January 17, 2017 / 1:22 PM / 3 years ago

PwC Chairman Moritz on CEO confidence and concerns

DAVOS, Switzerland (Reuters) - A rise in CEO confidence is driven by a belief that revenues will increase over the next 12 months, despite economic and geopolitical headwinds, a survey by PricewaterhouseCoopers said.

The logo of PricewaterhouseCoopers is seen on the local offices building of the company in Luxembourg, April 26, 2016. REUTERS/Vincent Kessler

PwC’s annual survey of 1400 CEOs coincides with the start of the World Economic Forum in Davos, where PwC’s Global Chairman Bob Moritz told the Reuters Global Markets Forum that the rising cost of compliance and regulation was also a major concern.

Here are excerpts from the conversation:

Question: What do you think is the biggest fear among CEOs, could it be the failure to see a new technology catch them on their blind side?

Answer: The top three are economic uncertainty, so we live in a more fragile, volatile environment. Secondly, increasing cost of compliance and regulation and thirdly, availability to attract the right resources. Technology is seen as an asset if used the right way with the right human skills - creativity and innovation, or a negative - the threat of disruption, cyber, social media implications.

Q: And where are CEOs looking to for growth this year?

A: The CEOs believe they will find growth through more organic activity but will look for M&A for new markets, skills, IP and talent. CEOs were asked what countries they will invest in over the next year and the U.S. was number one...with China being number two. It shows that CEOs will invest over the longer term in countries where underlying trends are sustainable, like the growth of consumer needs, stability and the rule of law, etc.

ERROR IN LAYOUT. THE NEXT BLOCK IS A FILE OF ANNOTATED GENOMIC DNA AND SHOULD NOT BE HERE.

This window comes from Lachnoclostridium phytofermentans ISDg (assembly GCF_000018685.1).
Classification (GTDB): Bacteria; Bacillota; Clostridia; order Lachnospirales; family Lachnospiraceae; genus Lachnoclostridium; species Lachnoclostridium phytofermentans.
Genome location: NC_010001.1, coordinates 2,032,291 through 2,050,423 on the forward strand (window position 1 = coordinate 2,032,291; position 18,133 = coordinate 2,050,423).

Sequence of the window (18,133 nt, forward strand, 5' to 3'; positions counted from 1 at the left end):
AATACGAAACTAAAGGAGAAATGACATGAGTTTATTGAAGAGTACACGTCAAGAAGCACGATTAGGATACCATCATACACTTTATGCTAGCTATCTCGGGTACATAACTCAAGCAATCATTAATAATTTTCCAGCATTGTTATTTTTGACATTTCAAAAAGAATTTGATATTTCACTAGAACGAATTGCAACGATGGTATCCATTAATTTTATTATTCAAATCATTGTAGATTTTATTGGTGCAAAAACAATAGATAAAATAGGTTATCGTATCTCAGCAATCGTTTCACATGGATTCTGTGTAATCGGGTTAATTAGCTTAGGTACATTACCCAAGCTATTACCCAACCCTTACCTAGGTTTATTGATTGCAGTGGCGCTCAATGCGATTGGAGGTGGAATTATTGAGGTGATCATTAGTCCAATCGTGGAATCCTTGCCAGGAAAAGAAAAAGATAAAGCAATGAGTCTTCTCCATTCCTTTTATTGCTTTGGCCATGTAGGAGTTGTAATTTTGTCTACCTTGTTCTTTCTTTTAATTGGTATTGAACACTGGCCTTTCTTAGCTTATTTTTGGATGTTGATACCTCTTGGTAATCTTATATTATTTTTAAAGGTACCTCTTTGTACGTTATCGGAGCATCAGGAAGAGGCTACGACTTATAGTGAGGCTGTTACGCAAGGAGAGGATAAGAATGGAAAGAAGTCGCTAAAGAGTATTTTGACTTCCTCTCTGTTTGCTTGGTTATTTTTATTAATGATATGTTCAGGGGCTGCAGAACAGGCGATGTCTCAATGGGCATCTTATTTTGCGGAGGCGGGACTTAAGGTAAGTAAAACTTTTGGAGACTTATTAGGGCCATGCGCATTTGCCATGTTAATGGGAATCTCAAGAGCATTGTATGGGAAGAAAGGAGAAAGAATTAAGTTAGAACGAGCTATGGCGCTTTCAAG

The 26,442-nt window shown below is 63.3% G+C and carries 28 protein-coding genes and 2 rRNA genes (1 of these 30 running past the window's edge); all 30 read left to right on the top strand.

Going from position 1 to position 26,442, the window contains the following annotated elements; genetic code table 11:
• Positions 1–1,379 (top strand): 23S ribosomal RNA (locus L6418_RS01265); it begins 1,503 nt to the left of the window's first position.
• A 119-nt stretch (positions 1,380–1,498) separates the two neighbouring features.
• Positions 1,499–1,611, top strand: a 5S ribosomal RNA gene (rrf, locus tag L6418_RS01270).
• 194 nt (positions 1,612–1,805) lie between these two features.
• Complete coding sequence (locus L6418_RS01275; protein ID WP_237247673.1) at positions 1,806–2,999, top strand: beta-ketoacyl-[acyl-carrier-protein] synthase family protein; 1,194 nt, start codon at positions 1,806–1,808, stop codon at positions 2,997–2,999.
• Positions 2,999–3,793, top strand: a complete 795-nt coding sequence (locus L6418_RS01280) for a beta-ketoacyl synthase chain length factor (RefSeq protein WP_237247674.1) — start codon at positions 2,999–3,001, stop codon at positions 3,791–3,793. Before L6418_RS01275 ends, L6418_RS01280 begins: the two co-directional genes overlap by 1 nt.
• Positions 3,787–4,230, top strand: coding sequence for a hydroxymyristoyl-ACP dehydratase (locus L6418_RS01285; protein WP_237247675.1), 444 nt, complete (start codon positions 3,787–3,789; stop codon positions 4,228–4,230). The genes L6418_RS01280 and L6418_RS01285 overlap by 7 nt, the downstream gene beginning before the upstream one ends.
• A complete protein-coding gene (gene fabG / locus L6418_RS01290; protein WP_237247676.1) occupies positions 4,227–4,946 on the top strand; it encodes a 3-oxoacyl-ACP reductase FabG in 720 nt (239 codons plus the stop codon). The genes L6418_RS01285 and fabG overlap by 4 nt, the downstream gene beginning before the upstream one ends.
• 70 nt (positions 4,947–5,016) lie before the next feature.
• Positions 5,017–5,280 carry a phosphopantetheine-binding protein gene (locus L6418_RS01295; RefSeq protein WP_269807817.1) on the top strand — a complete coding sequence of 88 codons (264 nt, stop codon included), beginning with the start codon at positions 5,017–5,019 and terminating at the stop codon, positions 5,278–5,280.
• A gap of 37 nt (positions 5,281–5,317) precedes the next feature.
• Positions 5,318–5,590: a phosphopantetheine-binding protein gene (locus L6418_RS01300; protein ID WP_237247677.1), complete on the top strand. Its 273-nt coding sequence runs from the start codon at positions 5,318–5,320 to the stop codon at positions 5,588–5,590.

Q: Your survey showed CEOs feel globalization has done little to solve income inequality. Did you get a sense of what has gone wrong and is there any motivation to change that situation?

A: There are two major factors that come through - the impact from globalization and the impact from technology on job displacement. The latter point actually has had a bigger impact on job displacement or creation. So both governments and businesses need to ensure that their countries have the right skills and training for the future workforce and the changes that are coming. The CEO Survey shows that 52 percent of the CEOs are going to hire more this year but they are looking for different skills.

Q: I found it interesting that the UK was one of the countries with the most ambitious hiring plans for the next year. This is something else that doesn’t seem to fit in with the Brexit “economic meltdown” scenario portrayed last summer.

A: The concerns around Brexit are more medium- to longer-term. So the UK’s confidence is high, due to consumer demand and the implications of FX causing a rise in manufacturing, so over the short-term the confidence of the CEOs in the UK is higher and the willingness of CEOs outside the UK willing to invest in the UK is higher than most would expect.”

(This interview was conducted in the Reuters Global Markets Forum, a chat room hosted on the Eikon platform. For more information on the forum or to join the conversation, follow this link: here)

Editing by Alexander Smith

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